Night time was quickly approaching. He was rapidly running out of energy and needed to rest, but he know that if he slept now he would miss out on any chance of food early the next day.
Missing that early food source would cripple his energy level that we would need.

                                                                  *         *        *

    He had to at least set up a dead fall or two before the day ended. He pushed through his exhaustion and found several heavy rocks. He first placed them at the corners of the tent holding the canopy firmly to the ground. He was so tired that even this process made this arms drag.
    He felt heavy and light headed at the same time. He shook his head keeping his wits about him, he searched in the low light for a couple of short sticks that could support a foot long rock. After running, his hands clumsily felt through the dirt and rocks he found one that could possibly support the weight of a deadly huge rock. He found a place near a small hole in the ground to place his deadly trap. The huge rock he found barely sat still on the stick. He adjusted the for balance and realized his chances of catching small prey were low since he had no bait. His eyelids weighed heavily upon his face. His head nodded a couple of times. He needed sleep immediately. The Ranger got to barely got to his feet and staggered the encampment. Darkness was now upon him as he lost his balance and fell to the ground. He almost crawled to the fire but mustered the last of his energy reserves to get back to his knees. He would sleep more comfortably then the night before! He crawled to him modest camp entrance and collapsed into the opening headfirst almost caving in the tent with his feet.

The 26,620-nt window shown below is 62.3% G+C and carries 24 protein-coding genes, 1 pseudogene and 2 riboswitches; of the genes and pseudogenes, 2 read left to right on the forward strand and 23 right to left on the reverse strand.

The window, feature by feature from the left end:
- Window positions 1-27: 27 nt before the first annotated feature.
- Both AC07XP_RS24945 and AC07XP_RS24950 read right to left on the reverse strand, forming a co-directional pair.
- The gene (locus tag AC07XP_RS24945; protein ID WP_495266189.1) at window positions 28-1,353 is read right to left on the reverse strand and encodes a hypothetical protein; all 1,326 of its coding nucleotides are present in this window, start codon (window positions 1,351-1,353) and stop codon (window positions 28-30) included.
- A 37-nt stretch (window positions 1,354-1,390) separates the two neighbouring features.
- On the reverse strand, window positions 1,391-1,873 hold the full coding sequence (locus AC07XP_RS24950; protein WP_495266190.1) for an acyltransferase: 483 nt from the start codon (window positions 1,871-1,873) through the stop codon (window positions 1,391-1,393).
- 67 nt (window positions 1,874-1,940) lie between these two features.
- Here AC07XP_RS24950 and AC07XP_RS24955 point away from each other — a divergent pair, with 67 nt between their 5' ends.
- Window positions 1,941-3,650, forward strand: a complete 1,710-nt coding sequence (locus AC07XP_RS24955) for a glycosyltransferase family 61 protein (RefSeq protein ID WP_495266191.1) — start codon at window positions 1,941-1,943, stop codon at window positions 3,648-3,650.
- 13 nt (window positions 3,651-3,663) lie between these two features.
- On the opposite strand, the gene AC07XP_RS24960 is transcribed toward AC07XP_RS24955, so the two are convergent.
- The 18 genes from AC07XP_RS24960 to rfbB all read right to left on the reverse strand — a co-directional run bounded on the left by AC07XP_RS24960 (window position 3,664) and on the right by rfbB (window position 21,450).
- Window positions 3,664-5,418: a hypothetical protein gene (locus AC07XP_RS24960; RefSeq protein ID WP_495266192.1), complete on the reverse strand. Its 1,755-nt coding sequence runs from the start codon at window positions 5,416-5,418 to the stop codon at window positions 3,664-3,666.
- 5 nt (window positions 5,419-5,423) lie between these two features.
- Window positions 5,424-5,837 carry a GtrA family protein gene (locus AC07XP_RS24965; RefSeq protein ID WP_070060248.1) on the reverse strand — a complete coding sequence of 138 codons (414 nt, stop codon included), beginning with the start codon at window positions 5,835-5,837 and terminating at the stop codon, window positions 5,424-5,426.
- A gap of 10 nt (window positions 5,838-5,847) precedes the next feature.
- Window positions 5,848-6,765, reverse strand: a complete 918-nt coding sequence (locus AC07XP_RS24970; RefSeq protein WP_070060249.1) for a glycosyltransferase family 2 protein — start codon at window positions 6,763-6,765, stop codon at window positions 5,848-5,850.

As his world went black he remembered the enduring face of Leto smiling at him for another successful day of survival completed.

                                                                  CHAPTER 2

    The Ranger awoke to the sounds of birds chirping. Daylight shined through the trees. The Ranger slowly got to his feet and checked his leather boots for any deadly creature that may have been dwelling in them. The shelter had survived the first night, but there was still room for improvement.
It rained for a spell overnight. The rain had fallen through the holes but only spilt on his chest and legs. He cursed himself for not setting up at proper container to collect the water. He quickly sucked up the water droplets on his chest and arms. This tiny bit of water was already helping.
        He got to his feet and sluggishly looked at the wet vegetation all around him and sucked more water from the the nearest green palm leaf. He then tore off the huge leaf and folded it into a cup. He took some of the rope line from his ship's mast, poked a few small holes into the top edges of the fragile palm leaf and carefully threaded the line through the holes. He had made a very crude and simple container for water. It would not last him more then a day or two but at least it was something to place the rainwater in for now. He planned on upgrading the container by using tree bark later. For now he had to gather as much water and save enough for later before
the sun would dry up his wet haven of liquid life.